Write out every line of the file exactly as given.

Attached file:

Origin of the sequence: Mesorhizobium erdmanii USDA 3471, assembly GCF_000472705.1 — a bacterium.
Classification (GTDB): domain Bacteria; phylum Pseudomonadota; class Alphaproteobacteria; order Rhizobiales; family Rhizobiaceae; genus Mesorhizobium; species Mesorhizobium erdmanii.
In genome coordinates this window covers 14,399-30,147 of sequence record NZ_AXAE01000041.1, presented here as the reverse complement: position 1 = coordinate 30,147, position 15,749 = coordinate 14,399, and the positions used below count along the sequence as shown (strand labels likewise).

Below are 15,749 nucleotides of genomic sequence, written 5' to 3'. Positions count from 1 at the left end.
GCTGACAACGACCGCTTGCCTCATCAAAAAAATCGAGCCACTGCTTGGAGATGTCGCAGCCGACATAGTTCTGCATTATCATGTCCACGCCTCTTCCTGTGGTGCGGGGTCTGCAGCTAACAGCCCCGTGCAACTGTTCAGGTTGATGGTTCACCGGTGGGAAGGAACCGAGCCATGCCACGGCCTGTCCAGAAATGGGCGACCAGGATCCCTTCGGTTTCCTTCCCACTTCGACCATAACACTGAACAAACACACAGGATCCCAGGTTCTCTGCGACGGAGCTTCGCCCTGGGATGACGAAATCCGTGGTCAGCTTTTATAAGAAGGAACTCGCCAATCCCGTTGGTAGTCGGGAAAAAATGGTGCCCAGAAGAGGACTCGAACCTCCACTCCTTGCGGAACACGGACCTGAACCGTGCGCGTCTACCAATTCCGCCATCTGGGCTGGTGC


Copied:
Origin of the sequence: Mesorhizobium erdmanii USDA 3471, assembly GCF_000472705.1 — a bacterium.
Classification (GTDB): domain Bacteria; phylum Pseudomonadota; class Alphaproteobacteria; order Rhizobiales; family Rhizobiaceae; genus Mesorhizobium; species Mesorhizobium erdmanii.
In genome coordinates this window covers 14,399-30,147 of sequence record NZ_AXAE01000041.1, presented here as the reverse complement: position 1 = coordinate 30,147, position 15,749 = coordinate 14,399, and the positions used below count along the sequence as shown (strand labels likewise).

Below are 15,749 nucleotides of genomic sequence, written 5' to 3'. Positions count from 1 at the left end.
GCTGACAACGACCGCTTGCCTCATCAAAAAAATCGAGCCACTGCTTGGAGATGTCGCAGCCGACATAGTTCTGCATTATCATGTCCACGCCTCTTCCTGTGGTGCGGGGTCTGCAGCTAACAGCCCCGTGCAACTGTTCAGGTTGATGGTTCACCGGTGGGAAGGAACCGAGCCATGCCACGGCCTGTCCAGAAATGGGCGACCAGGATCCCTTCGGTTTCCTTCCCACTTCGACCATAACACTGAACAAACACACAGGATCCCAGGTTCTCTGCGACGGAGCTTCGCCCTGGGATGACGAAATCCGTGGTCAGCTTTTATAAGAAGGAACTCGCCAATCCCGTTGGTAGTCGGGAAAAAATGGTGCCCAGAAGAGGACTCGAACCTCCACTCCTTGCGGAACACGGACCTGAACCGTGCGCGTCTACCAATTCCGCCATCTGGGCTGGTGC